Tuesday, February 26, 2013

On with the ACEOs!

I was particularly pleased with how this one came out - specifically the illusion of light on the owl.  The background was quite a challenge.  After masking out the owl, I built it up with layers of transparent acrylic washes then painted the "aurora borealis."  For that I used a wide flat brush side-loaded with opaque white gouache mixed with turquoise and blue.  Then I went over it with violet, blue, and green interference paints.  I'm not sure people will know that it's supposed to be the aurorea borealis, but at least it makes a nice background.

I always enjoy painting owls!

As a postscript, I wonder why I can never seem to get perfect coverage with the masking fluid no matter how hard I try?!

Tuesday, February 19, 2013

The Raccoons are Raiding the Berry Bushes

These three photos show the progression of this little ACEO.  After transferring the drawing, I began the painting with light washes in the background and on the raccoons.

Next I got out my #00 script liner brush and made little hairs on the raccoons.  I used a variety of colors in the gray area and began with burnt umber in the areas of fur that would become black. Burnt Umber with Black gives a nice rich dark.  (In china painting, they have a color called "brown for black."  I used the liner strokes not only to build color, but also to build texture.

After completing a layer with the lines I often washed over either the entire area or parts of it.  I used these washes both to build color and to add shadows and build form.

In this second photo, both raccoons are complete.

As I was painting them, I noticed that my technique feels a lot like drawing with a brush - almost like drawing in pen and ink but in color.

Mostly I used transparent soft body acrylics, but the wuite opaque gouach came in handy in several places, notably the highlights in the eyes and the whiskers.

After I was done with the raccoons I masked them out with frisket so that I could paint the background more easily.  After beginning the background with transparent color splotches and criss-crossing branches, I finished with gouache forthe leaves and berries.  For the final touches, I removed the mask then added the branch in front of the forward raccoon's arm.

Sunday, February 17, 2013

Another Fox

I just can't seem to resist painting and drawing foxes.  This latest one is coming down the woodland path through a patch of wild flowers.  It's another one of my ACEOs to post on eBay, which I will do in a couple of days.

I'm getting more and more accustomed to the acrylic and gouache combination, and am also liking it more and more.  It seems to be just about the perfect combination for the way I like to paint.

I began by blocking in the background rather dark with Sap Green and Raw Umber acrylic, but was careful not to paint over the fox which remained the white of the paper.  The pattern was pretty loose with just a suggestion of the path in the middle and the foliage on either side.  Then I went over it with abstract-y leaf type shapes in a few shades of greens made by mixing my acrylic greens into the white gouache.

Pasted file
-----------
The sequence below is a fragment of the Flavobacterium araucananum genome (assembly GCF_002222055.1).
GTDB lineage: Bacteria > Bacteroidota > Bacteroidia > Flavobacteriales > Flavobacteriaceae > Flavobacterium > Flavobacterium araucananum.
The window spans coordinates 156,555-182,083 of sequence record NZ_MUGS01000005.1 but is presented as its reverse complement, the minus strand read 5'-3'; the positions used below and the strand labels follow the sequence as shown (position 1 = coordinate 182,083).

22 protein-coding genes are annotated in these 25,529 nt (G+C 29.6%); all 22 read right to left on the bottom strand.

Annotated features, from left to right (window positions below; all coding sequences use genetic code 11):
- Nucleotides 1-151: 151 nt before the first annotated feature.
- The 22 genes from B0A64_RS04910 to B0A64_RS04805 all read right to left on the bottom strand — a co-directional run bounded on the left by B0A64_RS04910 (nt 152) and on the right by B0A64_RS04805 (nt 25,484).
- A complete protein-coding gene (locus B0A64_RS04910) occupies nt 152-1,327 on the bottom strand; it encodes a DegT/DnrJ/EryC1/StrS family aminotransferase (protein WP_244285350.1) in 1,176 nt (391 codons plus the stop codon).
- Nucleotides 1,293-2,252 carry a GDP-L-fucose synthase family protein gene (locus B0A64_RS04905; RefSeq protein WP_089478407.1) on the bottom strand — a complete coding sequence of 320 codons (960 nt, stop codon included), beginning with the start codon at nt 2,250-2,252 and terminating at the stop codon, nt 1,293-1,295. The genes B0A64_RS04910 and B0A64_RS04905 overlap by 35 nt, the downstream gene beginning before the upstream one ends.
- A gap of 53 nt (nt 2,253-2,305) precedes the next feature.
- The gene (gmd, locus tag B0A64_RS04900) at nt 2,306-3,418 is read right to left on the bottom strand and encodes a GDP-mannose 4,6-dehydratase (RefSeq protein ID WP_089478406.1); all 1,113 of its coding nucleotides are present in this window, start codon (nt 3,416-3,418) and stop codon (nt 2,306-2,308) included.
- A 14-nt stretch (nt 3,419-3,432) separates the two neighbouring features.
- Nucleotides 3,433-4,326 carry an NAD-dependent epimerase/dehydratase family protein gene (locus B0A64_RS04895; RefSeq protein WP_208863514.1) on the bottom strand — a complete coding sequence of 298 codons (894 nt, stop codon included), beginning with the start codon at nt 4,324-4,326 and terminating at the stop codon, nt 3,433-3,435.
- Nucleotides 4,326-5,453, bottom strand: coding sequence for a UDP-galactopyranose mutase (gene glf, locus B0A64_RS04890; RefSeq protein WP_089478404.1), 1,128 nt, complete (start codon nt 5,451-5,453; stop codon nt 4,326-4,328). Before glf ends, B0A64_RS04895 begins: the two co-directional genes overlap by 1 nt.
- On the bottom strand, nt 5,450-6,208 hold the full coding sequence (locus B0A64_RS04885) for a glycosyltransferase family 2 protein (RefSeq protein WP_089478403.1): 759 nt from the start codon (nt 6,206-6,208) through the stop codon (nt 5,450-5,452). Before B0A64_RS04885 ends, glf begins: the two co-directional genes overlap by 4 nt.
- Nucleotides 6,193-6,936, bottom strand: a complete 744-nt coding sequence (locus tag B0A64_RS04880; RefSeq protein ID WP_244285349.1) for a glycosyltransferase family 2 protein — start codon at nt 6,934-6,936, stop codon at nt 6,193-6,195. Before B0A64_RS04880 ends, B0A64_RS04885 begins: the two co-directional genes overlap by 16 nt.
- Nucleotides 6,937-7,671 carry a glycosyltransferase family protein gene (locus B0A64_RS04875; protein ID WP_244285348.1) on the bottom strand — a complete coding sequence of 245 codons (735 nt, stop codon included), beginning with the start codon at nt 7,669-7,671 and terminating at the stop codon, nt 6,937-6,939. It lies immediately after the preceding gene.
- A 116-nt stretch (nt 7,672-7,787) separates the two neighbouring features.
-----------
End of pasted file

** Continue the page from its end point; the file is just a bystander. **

Then it was on to the fox.  I painted him entirely with transparent acrylic, alternating layers of washes with tiny strokes with a liner to build up the fur texture and model the shapes.  It was only at the end that I switched to the gouache for the light highlights.
To finish the piece, I switched to gouache to detail the foliage and add the flowers.  I think having some of the weed strands coming over him is important - and made possible by the opaque acrylic gouache (Holbein Acryla Gouache).

Saturday, February 16, 2013

Liking Peach

I was really liking peach for these two - glazes of Cadmium Red, Cadmium Yellow Medium, and Quinacridone Burnt Orange over each other.  The glazes are so satisfying with the soft body acrylics since when a layer dries, the next layer doesn't disturb it at all.  I find colors created this way so much more vibrant that when I mix them ahead of time.

Boy were the roses hard to paint!  The one on the right came out best, in my opinion.  I tried to remember my china painting days (never was very good at roses though), but they were quite a struggle.

Both of these pieces show how great it is to be able to use the opaque gouche.  In the pink roses, I used the opaque white for the petal edges.  And then I could glaze over it with the soft body acrylics.  For the rabbit, I used the opaque gouache for the underpainting of the leaves and single roses after I was done with the rabbit.  From there I detailed them with the soft body acrylics.  It sure was a treat to not have to paint around everything!

Wednesday, February 13, 2013

Keep on Paintin'

 I'm finding my new enterprise of selling my tiny paintings on eBay to be quite a challenge.  I'd like to have 5 to 7 paintings listed at any given time.  To accomplish that I need to paint 5 to 7 paintings a week (assuming 7 day listings and that all paintings sell - not happening, but worth planning for!).  And that's been tough.  But lots of fun!